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    Cyberloafing Behaviors among University Students: Their Relationships with Positive and Negative Affect
    (Current Psychology, 2023-05-15) Metin-Orta, İrem ; Demirtepe-Saygılı, Dilek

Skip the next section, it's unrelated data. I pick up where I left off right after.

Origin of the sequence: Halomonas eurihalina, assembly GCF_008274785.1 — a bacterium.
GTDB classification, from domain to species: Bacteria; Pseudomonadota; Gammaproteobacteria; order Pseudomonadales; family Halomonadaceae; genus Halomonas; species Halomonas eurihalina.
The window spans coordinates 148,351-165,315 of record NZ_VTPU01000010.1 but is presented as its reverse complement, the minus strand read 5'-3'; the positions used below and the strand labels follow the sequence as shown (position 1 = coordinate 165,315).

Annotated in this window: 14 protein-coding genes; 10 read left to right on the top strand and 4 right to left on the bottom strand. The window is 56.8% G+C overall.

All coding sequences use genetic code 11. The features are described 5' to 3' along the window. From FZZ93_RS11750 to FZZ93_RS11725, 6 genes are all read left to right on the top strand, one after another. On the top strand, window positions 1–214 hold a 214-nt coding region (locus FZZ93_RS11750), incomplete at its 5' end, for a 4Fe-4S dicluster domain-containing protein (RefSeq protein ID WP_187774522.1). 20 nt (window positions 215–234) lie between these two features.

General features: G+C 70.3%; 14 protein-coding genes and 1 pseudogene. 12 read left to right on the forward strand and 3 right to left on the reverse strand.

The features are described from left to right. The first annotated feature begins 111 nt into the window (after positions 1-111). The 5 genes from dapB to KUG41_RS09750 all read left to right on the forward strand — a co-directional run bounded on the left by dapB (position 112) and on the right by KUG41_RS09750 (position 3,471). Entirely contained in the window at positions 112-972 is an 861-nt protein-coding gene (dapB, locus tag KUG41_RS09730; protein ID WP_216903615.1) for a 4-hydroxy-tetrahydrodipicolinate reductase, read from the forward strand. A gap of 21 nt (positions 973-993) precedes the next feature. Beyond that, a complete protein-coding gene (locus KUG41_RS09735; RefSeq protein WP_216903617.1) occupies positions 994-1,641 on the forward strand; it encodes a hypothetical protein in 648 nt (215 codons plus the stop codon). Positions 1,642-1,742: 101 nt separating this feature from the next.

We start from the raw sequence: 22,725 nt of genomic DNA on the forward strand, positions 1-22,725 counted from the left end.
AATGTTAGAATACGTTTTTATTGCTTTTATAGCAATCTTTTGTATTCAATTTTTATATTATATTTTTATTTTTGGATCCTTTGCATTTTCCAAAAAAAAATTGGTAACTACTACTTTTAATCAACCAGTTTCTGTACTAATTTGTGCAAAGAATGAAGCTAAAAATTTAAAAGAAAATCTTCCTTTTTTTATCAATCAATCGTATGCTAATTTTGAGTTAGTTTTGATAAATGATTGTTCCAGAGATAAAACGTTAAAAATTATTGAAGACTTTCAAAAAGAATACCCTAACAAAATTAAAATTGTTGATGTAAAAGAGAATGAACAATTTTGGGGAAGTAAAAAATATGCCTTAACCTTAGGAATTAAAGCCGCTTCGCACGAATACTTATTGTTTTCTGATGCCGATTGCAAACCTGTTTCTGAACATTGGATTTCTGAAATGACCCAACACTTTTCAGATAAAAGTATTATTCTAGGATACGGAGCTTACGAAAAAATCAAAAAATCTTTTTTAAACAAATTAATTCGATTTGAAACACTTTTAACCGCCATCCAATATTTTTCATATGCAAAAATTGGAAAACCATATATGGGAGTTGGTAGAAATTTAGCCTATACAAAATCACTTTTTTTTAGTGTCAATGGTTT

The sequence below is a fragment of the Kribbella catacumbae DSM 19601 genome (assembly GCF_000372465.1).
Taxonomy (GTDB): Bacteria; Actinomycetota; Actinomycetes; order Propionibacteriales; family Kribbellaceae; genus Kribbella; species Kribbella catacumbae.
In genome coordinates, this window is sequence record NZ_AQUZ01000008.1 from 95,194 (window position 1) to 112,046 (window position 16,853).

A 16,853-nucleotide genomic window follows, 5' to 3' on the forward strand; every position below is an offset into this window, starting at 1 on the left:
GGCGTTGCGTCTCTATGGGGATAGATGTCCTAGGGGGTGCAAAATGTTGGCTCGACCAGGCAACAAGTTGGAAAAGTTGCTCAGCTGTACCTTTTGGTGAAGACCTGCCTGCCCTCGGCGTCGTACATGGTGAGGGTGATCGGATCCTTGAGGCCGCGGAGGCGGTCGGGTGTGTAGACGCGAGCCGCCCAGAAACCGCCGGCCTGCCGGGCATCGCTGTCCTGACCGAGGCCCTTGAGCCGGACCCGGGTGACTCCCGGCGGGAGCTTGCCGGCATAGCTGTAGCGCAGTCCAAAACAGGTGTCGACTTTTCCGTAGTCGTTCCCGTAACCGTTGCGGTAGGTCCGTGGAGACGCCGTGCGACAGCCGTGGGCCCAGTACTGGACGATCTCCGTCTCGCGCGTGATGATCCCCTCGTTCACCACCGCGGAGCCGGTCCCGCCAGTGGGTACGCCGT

With the technological advances, the use of digital devices, such as laptops, tablets, or smartphones in the educational setting has become prevalent among young people. Accordingly, there has been an increased concern among scholars on students’ in-class Internet use for personal purposes; namely, ‘cyberloafing’. Considerable research has demonstrated the adverse effects of in-class Internet use on students’ learning environment and academic performance. The present study particularly investigates the relationship between cyberloafing behaviors and positive and negative affect among university students. It examines five different online activities including sharing, shopping, real-time updating, accessing online content, and gaming/gambling separately to gain greater insight into students’ cyberloafing behaviors. The sample consisted of 267 undergraduate students who filled out questionnaires measuring cyberloafing behaviors, positive and negative affect, and demographical information including the use of the Internet and mobile technologies. The initial analyses showed that male students had higher scores in shopping, accessing online content, and gaming/gambling than females. The latent variable analysis revealed that among different activities of cyberloafing, accessing online content and gaming/gambling were positively correlated with positive affect, while sharing was positively associated with negative affect among students. The findings emphasize the importance of evaluating cyberloafing as a part of students’ psychological well-being rather than a variable merely related to academic achievement. The findings of the study also enlighten researchers and educators in developing appropriate policies and interventions to manage misuse of the Internet in class.